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2018.03.22 11:43

3344_The situation in Juba

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austraLasia #3344

  

The situation in Juba
JUBA: 5 January 2013 --  The situation in South Sudan, apart from the fact that it has grabbed international attention (the background details can be followed up via most international agencies, so will not be found here) is of concern to the Salesians who have responsibility for that area, and would also be of concern to us in EAO, one additional motivation being that the Salesian Family in Juba has several members from our region working in or around the troubled area or who have worked there in the past.

Following is a brief message from Fr Ferrington, the SDB Delegate for Sudan and South Sudan, under AFE Province:

"Our mission in Gumbo (Juba) is quite safe from these atrocities [he earlier listed details from Eric Reeves' Report about South Sudan entitled,Has South Sudan Passed the Tipping Point (3 Jan., in the SUDAN TRIBUNE]. But we regularly take in the victims affected by these violence and clashes. We had to protect some families of affected tribe from vicious attacks. We tried to send some out of the country with police protection as they were vulnerable to attacks while others were safely accompanied to the UN Compounds. Today we received over 100 families – mostly women and children from Bor area where there were violent clashes involving heavy artilleries. We are struggling to provide some food, clean water, shelter and basic health care as we were not adequately prepared to face this crisis. As of now we are trying to reach out to 4 different groups of IDPs (internally Displaced People) with about 300 to 400 families. The number is increasing and we are keeping our mission premises open to respond to this emergency. God surprises us even amidst this tragedy: a Mother gave birth to a lovely child as soon as she arrived.

Peace talks and humanitarian interventions could alleviate some difficulties and deter situation to plunge into serious crisis. We need divine intervention. We appeal to you all for prayers for an immediate halt to these clashes resulting in a comprehensive Ceasefire. May Jesus the prince of peace touch the hearts of leaders, commanders and politicians to make responsible choices in favour of the suffering people and the good of this new nation."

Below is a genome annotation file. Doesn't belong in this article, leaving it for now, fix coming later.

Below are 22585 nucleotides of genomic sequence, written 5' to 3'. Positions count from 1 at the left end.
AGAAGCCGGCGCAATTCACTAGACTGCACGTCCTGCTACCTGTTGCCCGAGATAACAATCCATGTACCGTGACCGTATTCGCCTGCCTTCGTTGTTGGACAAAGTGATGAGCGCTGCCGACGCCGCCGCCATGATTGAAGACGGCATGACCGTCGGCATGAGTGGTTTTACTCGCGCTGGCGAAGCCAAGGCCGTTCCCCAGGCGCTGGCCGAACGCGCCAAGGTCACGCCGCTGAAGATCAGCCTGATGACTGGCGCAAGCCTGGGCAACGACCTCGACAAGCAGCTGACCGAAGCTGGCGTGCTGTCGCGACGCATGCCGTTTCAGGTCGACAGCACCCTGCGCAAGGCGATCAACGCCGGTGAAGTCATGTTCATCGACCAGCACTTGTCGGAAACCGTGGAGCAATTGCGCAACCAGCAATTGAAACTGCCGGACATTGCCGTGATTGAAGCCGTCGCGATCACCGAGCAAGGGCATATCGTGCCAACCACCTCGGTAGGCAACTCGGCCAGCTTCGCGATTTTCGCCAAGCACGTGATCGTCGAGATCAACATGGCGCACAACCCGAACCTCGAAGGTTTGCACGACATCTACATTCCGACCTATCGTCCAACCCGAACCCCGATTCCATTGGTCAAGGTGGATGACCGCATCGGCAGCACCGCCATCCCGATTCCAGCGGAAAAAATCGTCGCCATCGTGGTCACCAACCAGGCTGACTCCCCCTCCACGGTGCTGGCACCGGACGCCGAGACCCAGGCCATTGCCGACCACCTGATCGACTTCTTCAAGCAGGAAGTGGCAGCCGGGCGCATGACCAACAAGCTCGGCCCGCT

Writing directly from St Vincent de Paul Parish, Gumbo, in Juba, the Parish Priest, Fr David Tulimelli, says:
"As I am sending these pictures, we hear lots of gunshots and a bit of fear and anxiety
in the hearts of the people. Here are some of the attachments, that we are sending you, if God wills we shall be communicating with u. These are the refugees that came from BOR, MANGALLA, they are taking refugee in Gumbo. Yesterday one mother gave  birth to a child; she reached the place around 6.00 a.m. and around 10.40 she gave birth. Please do support us with your prayers. Prayers can change everything."

In a report a couple of days eartlier he had this to say:

"Yesterday, we went to Mogiri, a center run by Salesians of Don Bosco, under the parish. It's almost 30 kms away from our sdb residence. It was badly affected by the fighting. When we met them in the village, they narrated to us that they were in the forest 5 to 8 days without food, afraid of the bomb sounds and killings. We all of us thought our catechist was killed as there was no information from anyone, but by God's grace, we were happy to see him, he is alive; he says he was in the forest along with some of the neighbors.  Practically, most of the shops and houses were burnt, we were not allowed to take pictures...now, some people are staying in our school premises in Mogiri.  
We had seen dead bodies on the road but not allowed to take pictures, no body is there to bury them, (we wanted to bury them.) Today, when we asked one of the soldier, that we would like to bury them, he told me not to take risk. Officer is not interested in those dead ones. Some of the pictures we have taken inside the our school compound, we had distributed oil, blankets, mats, wheat flower, sugar, rice, beans etc,,, we have 70 to 90 families in Mogiri (apart from military people), absolutely, there are no shops to buy anything. Its so sad to see, how much people are suffering and dying of hunger."